These love letters will put your sappy teen poetry to shame
Before he became one of the world’s most prolific writers, Ernest Hemingway was just another boy in love. Excerpts from two emotional letters by Hemingway, hidden away in a trunk for over 90 years, have been published online for the first time in the Paris Review and reveal that he was madly in love with a high school classmate named Frances Elizabeth Coates.
According to Coates’ granddaughter Betsy Fermano, they worked together on a school literary magazine while studying at Oak Park and River Forest High School and their brief relationship left a lasting impression on the young writer. The new letters date back to before he wrote some of arguably the best books of all time such as The Old Man and the Sea and tell the story of his unrequited love for Coates.
In an impassioned letter to his sister, Hemingway pled with her to speak with Frances on his behalf: ‘Call up Frances Coates and tell her that your brother is at death’s door. And that will she please, no excuses, write to him. Make her repeat the address after so that she will have no alibi. Tell her that I love her or any damn thing.’
While Frances and Hemingway did exchange letters over the course of their lifetimes, the relationship wasn’t meant to be as she married another classmate named John Grace. Hemingway went on to marry a number of women, many of which ended in divorce as a result of his cheating ways. Unfortunately, Frances’ letters have yet to be discovered but two letters addressed to her from Hemingway while he was stationed as an ambulance driver in Italy during World War 1 have emerged.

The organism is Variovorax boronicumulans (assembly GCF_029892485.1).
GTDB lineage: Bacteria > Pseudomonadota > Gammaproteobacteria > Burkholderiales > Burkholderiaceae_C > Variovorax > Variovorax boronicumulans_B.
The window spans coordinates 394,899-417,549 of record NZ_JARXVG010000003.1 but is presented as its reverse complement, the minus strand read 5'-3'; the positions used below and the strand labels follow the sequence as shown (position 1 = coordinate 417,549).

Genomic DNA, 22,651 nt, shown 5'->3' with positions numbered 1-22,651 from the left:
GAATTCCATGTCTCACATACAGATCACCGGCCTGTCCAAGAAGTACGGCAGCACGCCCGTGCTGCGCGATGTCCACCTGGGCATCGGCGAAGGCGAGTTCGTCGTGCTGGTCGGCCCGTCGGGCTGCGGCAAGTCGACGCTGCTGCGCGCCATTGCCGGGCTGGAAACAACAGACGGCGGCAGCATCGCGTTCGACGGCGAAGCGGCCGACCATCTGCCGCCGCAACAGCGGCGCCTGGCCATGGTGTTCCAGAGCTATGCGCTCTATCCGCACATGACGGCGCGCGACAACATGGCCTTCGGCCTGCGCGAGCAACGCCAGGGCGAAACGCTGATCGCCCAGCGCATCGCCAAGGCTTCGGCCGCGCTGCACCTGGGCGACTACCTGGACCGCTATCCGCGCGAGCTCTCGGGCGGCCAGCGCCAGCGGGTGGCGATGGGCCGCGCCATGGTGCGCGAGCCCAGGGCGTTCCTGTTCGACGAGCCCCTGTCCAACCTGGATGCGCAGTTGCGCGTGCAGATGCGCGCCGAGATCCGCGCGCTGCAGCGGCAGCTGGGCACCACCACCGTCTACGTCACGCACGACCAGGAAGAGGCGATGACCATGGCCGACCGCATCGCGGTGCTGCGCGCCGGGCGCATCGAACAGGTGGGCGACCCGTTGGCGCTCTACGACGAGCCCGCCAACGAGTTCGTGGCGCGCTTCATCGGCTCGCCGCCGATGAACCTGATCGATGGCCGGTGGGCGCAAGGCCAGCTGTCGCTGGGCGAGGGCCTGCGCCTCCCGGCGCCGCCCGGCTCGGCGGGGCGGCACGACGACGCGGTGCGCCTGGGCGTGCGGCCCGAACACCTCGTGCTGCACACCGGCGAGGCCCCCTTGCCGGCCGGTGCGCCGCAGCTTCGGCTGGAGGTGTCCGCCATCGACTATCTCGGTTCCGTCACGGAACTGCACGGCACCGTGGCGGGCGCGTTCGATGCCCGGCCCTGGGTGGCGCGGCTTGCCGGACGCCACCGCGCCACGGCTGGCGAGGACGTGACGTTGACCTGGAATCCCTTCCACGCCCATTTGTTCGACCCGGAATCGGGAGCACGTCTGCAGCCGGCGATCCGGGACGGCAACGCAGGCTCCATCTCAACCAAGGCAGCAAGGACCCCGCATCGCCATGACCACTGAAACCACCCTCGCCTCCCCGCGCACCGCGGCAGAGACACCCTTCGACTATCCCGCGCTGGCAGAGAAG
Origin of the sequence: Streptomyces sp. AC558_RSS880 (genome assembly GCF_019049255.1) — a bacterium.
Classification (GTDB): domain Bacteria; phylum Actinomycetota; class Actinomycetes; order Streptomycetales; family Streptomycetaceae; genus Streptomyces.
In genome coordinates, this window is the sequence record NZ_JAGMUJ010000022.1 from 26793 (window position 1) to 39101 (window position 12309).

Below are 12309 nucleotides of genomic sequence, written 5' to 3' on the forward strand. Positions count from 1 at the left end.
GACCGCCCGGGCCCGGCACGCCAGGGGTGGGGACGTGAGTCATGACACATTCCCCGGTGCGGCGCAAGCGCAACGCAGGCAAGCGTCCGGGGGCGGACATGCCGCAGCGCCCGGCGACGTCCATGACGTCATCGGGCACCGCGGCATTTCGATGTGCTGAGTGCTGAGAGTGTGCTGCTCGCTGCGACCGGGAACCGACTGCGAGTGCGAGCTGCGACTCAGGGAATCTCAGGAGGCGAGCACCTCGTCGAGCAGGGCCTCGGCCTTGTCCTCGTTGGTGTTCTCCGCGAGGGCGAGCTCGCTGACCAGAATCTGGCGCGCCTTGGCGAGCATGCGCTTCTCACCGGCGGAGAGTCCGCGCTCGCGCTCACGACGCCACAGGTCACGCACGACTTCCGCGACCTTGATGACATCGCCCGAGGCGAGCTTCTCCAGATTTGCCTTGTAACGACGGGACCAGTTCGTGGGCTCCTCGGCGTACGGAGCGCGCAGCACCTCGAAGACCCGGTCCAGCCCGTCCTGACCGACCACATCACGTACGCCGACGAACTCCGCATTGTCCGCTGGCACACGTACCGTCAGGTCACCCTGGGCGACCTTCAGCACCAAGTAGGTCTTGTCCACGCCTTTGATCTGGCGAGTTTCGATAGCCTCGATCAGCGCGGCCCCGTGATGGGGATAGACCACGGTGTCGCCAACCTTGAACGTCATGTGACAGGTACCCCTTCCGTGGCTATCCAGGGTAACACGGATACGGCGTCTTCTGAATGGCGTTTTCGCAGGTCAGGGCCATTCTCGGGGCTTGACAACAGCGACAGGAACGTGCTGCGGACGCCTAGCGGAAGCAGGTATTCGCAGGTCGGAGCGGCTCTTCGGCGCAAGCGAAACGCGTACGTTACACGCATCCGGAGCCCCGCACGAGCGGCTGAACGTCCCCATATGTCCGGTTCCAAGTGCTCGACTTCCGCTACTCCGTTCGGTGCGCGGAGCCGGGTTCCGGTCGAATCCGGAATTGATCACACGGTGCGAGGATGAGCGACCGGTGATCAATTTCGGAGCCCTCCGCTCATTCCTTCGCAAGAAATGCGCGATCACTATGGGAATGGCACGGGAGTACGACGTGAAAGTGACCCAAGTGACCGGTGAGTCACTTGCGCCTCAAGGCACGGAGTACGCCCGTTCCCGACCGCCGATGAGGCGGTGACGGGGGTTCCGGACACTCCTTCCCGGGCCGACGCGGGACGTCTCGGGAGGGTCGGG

One of the flirtatious letters, written after Hemingway was hospitalised following a mortar shell attack in 1918, was scribbled on American Red Cross stationery: ‘I can now read, speak and write love letters in Italian…I never cared to bring myself to address anyone as ‘My treasure’ but a ‘Tesor a mea’ [sic] just runs out of the pen…Tis indeed a noble language and I’ll have to haunt the fruit stands in the States to find somebody to work it off on!’
This is not the first time that Hemingway’s relationship with Frances has come into the limelight, as traces of her can be found throughout his works. Most notably in a dark, sexually charged short story named Up in Michigan published in 1923, the main character Liz Coates is described as ‘the neatest girl’ with ‘good legs’ before having an uncomfortable erotic experience with her neighbour.
The letters have been released online by Rober K. Elder, the coauthor of a book named Hidden Hemingway: Inside the Ernest Hemingway Archives of Oak Park which looks at the writer’s early life in Illinois. It also details a fuller account of Frances and Hemingway’s relationship with interviews with her granddaughter Betsy Fermano, as well as archival material of Frances and Hemingway in photographs.